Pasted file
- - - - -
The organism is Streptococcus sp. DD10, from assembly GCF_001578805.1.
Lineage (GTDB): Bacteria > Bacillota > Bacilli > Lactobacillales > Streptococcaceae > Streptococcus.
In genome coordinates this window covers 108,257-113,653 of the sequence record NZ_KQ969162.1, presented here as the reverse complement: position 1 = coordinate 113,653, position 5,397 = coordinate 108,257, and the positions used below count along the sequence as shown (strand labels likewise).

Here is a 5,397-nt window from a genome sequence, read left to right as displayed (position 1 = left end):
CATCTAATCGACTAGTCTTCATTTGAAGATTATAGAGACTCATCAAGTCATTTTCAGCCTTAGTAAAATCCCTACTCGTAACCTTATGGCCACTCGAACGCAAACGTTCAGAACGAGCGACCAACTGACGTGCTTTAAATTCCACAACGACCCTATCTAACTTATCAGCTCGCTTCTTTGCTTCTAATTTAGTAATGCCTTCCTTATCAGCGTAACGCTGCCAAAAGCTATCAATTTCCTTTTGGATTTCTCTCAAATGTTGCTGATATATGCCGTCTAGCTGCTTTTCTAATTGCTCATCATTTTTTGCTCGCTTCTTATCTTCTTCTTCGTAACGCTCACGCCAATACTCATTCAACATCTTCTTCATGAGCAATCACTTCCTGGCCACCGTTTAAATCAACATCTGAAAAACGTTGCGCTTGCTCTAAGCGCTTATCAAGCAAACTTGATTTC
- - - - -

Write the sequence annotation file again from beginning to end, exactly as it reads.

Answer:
The organism is Streptococcus sp. DD10, from assembly GCF_001578805.1.
Lineage (GTDB): Bacteria > Bacillota > Bacilli > Lactobacillales > Streptococcaceae > Streptococcus.
In genome coordinates this window covers 108,257-113,653 of the sequence record NZ_KQ969162.1, presented here as the reverse complement: position 1 = coordinate 113,653, position 5,397 = coordinate 108,257, and the positions used below count along the sequence as shown (strand labels likewise).

Here is a 5,397-nt window from a genome sequence, read left to right as displayed (position 1 = left end):
CATCTAATCGACTAGTCTTCATTTGAAGATTATAGAGACTCATCAAGTCATTTTCAGCCTTAGTAAAATCCCTACTCGTAACCTTATGGCCACTCGAACGCAAACGTTCAGAACGAGCGACCAACTGACGTGCTTTAAATTCCACAACGACCCTATCTAACTTATCAGCTCGCTTCTTTGCTTCTAATTTAGTAATGCCTTCCTTATCAGCGTAACGCTGCCAAAAGCTATCAATTTCCTTTTGGATTTCTCTCAAATGTTGCTGATATATGCCGTCTAGCTGCTTTTCTAATTGCTCATCATTTTTTGCTCGCTTCTTATCTTCTTCTTCGTAACGCTCACGCCAATACTCATTCAACATCTTCTTCATGAGCAATCACTTCCTGGCCACCGTTTAAATCAACATCTGAAAAACGTTGCGCTTGCTCTAAGCGCTTATCAAGCAAACTTGATTTC